One of the best things about small town Indiana is that people can normally get pretty easy access to their elected officials and government offices. With the onset of the coronavirus and attempts to stop its spread these days have stopped being normal. Access to government buildings is being limited, meetings are being held at double-arms-length and people are increasingly being told to turn to the internet or phone to take care of their public business.
This week both the Daviess County Commissioners and the Washington mayor’s office announced further restrictions for the public.
“We just shut the mayor’s office to walk-in traffic to protect people from the virus,” said Washington Mayor David Rhoads. “We hope to do as much of our business over the phone that we can. We’re still willing to answer questions.”
The mayor’s office is now following the same basic procedures the rest of the city offices are following, limiting contact with the public and encouraging limiting face-to-face contact.
“I will still take a meeting by appointment,” said Rhoads. “Our job hasn’t changed. We are still taking care of the public. My office was one of the last to take this action. I felt with the governor issuing the stay-at-home order it was time for us to take more precautions.”
No mayor ever ran on a platform of shutting off his office to the public. Rhoads is not happy that he had to take this unusual action.
“I enjoy the interaction with the public,” he said. “The same thing is happening all over the state. Until this virus slows down this is a precaution for both our employees and the public.”
While the mayor was trying to slow the foot traffic through his office the Daviess County Commissioners were trying to limit traffic through the county courthouse. The commissioners issued a directive that people would only be allowed in the courthouse for essential business.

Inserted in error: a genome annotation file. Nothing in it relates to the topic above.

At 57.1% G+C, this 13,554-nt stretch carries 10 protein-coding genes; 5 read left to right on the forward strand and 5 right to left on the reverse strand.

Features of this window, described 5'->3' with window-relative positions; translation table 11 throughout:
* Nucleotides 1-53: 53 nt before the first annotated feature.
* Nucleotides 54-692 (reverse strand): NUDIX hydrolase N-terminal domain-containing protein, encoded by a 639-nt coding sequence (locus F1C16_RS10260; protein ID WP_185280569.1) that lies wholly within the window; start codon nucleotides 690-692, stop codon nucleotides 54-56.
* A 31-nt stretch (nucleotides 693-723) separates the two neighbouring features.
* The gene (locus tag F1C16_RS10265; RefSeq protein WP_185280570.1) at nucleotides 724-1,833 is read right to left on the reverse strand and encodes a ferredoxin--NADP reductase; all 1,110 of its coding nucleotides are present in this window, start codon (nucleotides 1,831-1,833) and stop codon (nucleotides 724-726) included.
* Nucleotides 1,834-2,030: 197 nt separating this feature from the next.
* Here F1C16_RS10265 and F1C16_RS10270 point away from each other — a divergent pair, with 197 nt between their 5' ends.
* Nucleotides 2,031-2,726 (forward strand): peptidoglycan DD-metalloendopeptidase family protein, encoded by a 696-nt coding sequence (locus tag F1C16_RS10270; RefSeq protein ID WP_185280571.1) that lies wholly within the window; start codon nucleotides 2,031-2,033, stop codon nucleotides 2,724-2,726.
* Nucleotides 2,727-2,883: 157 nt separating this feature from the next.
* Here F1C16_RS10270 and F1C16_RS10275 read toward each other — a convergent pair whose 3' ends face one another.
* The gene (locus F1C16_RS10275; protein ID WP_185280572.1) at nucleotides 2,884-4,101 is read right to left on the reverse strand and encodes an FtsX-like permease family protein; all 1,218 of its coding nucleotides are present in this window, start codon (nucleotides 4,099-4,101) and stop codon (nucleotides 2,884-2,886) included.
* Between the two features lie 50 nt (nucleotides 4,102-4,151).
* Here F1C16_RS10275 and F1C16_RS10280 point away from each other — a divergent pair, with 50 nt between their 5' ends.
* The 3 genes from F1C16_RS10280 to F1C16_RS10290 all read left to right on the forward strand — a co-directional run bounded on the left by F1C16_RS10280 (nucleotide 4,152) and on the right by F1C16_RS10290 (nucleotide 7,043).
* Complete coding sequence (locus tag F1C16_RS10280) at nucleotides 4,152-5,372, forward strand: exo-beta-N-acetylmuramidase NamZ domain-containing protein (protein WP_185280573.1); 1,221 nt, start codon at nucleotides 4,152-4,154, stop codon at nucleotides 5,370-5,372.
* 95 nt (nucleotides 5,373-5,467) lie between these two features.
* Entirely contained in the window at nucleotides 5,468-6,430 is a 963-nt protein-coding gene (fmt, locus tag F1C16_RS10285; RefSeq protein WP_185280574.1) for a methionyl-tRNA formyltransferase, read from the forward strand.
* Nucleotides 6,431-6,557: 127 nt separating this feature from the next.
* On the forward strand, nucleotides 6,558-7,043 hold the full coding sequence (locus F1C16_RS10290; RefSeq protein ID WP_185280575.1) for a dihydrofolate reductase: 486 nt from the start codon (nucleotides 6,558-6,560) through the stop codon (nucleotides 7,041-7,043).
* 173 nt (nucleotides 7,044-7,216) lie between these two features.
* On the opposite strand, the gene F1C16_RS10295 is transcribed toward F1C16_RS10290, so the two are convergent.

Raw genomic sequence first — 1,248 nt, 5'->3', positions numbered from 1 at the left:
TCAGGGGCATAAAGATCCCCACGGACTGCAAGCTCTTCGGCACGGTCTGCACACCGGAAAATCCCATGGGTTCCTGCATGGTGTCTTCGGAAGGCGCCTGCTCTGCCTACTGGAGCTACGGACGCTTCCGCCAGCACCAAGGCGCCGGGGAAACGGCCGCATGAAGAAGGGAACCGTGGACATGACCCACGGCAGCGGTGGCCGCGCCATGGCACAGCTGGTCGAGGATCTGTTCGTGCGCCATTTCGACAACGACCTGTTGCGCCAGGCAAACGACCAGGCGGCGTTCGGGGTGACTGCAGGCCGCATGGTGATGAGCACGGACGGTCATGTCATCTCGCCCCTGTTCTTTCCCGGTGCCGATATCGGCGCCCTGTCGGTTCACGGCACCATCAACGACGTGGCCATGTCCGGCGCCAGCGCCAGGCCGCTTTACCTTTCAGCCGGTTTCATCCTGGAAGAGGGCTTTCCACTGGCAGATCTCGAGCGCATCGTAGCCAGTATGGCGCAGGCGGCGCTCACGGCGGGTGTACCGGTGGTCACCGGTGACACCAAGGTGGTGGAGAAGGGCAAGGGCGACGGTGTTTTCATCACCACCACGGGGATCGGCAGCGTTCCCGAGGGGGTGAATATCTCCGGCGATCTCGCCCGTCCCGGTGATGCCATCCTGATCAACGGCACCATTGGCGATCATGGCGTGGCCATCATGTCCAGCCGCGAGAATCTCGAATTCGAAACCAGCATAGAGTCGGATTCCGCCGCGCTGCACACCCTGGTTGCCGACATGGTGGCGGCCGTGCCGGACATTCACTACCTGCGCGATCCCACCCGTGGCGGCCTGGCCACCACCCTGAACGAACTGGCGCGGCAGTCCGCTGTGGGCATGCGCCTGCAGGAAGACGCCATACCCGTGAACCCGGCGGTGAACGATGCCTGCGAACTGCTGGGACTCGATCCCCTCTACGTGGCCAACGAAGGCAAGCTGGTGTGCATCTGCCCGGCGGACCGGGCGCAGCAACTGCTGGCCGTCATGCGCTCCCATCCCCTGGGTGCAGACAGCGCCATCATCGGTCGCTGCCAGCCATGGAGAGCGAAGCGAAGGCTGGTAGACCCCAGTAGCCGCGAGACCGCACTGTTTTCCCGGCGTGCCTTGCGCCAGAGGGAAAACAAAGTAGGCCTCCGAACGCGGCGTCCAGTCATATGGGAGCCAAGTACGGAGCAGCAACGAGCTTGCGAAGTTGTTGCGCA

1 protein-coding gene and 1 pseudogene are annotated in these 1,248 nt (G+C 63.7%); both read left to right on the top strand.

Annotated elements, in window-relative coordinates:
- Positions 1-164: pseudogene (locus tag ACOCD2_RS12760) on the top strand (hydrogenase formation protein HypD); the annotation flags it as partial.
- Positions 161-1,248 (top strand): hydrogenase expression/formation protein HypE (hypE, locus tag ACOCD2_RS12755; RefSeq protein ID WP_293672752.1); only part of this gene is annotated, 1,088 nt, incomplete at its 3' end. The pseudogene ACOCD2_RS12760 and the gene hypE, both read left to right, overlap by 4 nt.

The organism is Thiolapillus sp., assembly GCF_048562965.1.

To enforce the essential business directive, everyone has to enter the courthouse on the east side and then they are screened by Daviess County Sheriff’s Deputies who then work with the courthouse office holders and department heads to determine if it is truly essential that the person come into the courthouse.
“We’re trying to take cautious steps without overreacting,” said president of the Daviess County Commissioners Nathan Gabhart. “That is why we are restricting the access for essential business and not closing it. We are leaving some of the decision making up to the department heads. We do not want to shut off people’s access to government but we do need to limit it to what is essential. Some things can be done by phone, some over the internet, some can be put off for a couple of weeks.”
Gabhart points out that while closing the courthouse might be the best thing in the interest of not spreading potential coronavirus, closing altogether does not appear to be an option.
“Whether you agree or disagree with the action we have to lead by example,” said Gabhart. “You have to recognize the inner-workings of the courthouse. We have to abide by peoples’ rights. If someone gets arrested, we can’t just force them to sit in jail for two weeks. They need to have their initial hearing. If someone has been ordered to pay child support to the court then they have to get in and do that.”
One of the things about the coronavirus is that so much of what the city and county and state are trying to do is new to most people. Restaurants have been shut down, work is being limited to essential businesses and the changes seem to come daily while local officials look for ways to react.
“Let’s face it, in two weeks we will be used to all of this,” said Gabhart.
One of the big events for county government coming up is the primary election which has been moved back to June 2.
“Delaying events in May I thought was an overreaction,” said Gabhart. “Again, it is being done to protect both the voters and the people working the polls. I think that with the absentee voting and the technology the election should not be an issue.”
While the county may have the pending election, the city of Washington has its own major project that is beginning to ramp up. Work will hopefully begin soon on the rebuilding of Business 50 from the west city limits to Southeast Third Street.
“That is a huge project,” said Rhoads. “We have advertised to take bids and want to start in June. I don’t know how all of this will impact the Business 50 project. When that starts, we hope that everything will be back open. We will need to be back open then.”
“We are doing this to protect the public, but I wonder if we are not making the cure worse than the disease,” added Gabhart. “It feels like we live in such an over sensitized society that we are being almost forced to be over-reactive.”